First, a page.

Friday, February 22, 2008

Cynicism: Broken Wisdom

Continuing from "Cynicism: Name It and Claim It."

I was thinking about my critical attitude when I read 1 Cor 4:6: “If you pay attention to what I have quoted from the Scriptures, you won’t be proud of one of your leaders at the expense of another.” For me, I’ve realized that the leader I am proud of is an ideal I’ve set up in my imagination; I’ve set up a glorified ideal Christian leader (and community) and criticized everyone by measuring them against that.

In some ways, that ideal is a projection of myself, proud and pathetic as that is. (I suspected as much in my last post: [believing I have license to criticize everything] is a few small steps from setting myself up as the standard . . . and the judge . . .) Maybe not the person I am now, but who I think I could be if I truly lived by my values and beliefs. As I compare, I do this “at the expense of another,” judging them and finding them lacking some essential by measuring them according to my fallen concept of perfection. But my ideal is a nobody, nonexistent, unreal.

But Paul offers some hope, that “if [I] pay attention to what [he has] quoted from the Scriptures,” I could possibly avoid this proud pitfall and a subsequent judgmental attitude. In the chapters preceding this verse, Paul does in fact quote a number of passages: Isa 29:14; Jer 9:24; Isa 64:4; 40:13; Job 5:13; Ps 94:11. In all these verses, we might find a common theme: Human wisdom is broken, and no human can imagine God’s wisdom.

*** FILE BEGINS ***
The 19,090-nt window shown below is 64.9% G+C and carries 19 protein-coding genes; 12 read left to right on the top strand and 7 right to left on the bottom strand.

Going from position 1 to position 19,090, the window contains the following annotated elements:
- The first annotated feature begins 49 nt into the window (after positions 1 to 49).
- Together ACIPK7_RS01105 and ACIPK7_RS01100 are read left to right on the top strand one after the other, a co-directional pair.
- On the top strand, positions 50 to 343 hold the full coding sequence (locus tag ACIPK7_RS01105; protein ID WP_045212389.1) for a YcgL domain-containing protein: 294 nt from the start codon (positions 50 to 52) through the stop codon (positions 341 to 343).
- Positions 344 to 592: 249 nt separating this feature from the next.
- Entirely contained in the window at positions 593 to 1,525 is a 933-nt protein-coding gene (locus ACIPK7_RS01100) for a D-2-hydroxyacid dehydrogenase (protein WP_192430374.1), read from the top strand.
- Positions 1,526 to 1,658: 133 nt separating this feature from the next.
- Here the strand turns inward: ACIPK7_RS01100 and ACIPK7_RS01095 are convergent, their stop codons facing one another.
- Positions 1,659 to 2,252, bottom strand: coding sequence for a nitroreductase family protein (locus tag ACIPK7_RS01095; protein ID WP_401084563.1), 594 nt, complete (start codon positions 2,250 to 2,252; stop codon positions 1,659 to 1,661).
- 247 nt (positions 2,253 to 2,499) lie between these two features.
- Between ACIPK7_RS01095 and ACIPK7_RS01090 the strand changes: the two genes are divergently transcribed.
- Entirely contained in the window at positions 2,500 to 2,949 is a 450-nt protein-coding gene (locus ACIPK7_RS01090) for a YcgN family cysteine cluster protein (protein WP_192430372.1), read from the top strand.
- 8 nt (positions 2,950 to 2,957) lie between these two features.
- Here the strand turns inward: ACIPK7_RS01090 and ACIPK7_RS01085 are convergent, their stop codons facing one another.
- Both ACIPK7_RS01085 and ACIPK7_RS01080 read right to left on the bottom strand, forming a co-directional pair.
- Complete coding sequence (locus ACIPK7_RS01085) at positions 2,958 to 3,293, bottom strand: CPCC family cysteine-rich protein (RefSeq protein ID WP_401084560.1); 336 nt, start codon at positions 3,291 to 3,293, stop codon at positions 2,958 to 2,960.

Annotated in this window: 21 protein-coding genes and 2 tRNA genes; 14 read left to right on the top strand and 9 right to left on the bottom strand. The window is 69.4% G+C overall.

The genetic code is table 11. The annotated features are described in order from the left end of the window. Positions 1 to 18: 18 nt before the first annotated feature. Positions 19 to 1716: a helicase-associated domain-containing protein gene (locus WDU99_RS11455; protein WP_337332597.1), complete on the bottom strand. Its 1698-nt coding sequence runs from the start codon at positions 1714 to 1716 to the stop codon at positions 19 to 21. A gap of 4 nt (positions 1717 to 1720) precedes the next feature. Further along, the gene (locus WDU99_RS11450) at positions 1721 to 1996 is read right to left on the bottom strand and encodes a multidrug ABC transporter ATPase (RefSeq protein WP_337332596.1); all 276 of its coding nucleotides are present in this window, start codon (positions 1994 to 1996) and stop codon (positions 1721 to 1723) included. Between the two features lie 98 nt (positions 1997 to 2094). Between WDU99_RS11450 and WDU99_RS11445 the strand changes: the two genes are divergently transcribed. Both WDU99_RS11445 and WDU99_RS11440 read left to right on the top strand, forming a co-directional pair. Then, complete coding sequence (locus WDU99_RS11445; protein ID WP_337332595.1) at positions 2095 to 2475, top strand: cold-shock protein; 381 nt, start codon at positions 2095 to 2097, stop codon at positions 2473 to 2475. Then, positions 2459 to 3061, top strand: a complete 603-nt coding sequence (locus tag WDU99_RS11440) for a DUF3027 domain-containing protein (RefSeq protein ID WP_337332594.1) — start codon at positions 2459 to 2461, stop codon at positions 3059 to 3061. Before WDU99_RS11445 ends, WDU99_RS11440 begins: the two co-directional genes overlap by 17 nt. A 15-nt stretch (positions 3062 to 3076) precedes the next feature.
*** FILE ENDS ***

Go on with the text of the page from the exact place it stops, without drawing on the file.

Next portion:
Here I'd used my own imagination to create some clever ideal, but these truths blow that apart. The Scriptures he's quoted certainly accomplish Paul’s purpose: so “you won’t be proud.” Not only am I wrong to establish myself as judge, but the ones I am judging are in this boat with me. There's nothing for me to be proud of. Together in our community of stupidity, we decide what’s cool or valuable or true or legitimate (is this “culture”?), but even if we set about to think it through carefully, our wisdom is broken. Even if we set about to imagine what God’s values are, we can't.

Paul seems to back me up: “It matters very little how I might be evaluated by you or by any human authority. I don’t even trust my own judgment on this point. My conscience is clear, but that doesn’t prove I’m right. It is the Lord himself who will examine me and decide.”

With broken wisdom and impotent imagination, can I even obey Paul’s instruction to “question everything” and “keep the good”?

Continue . . .

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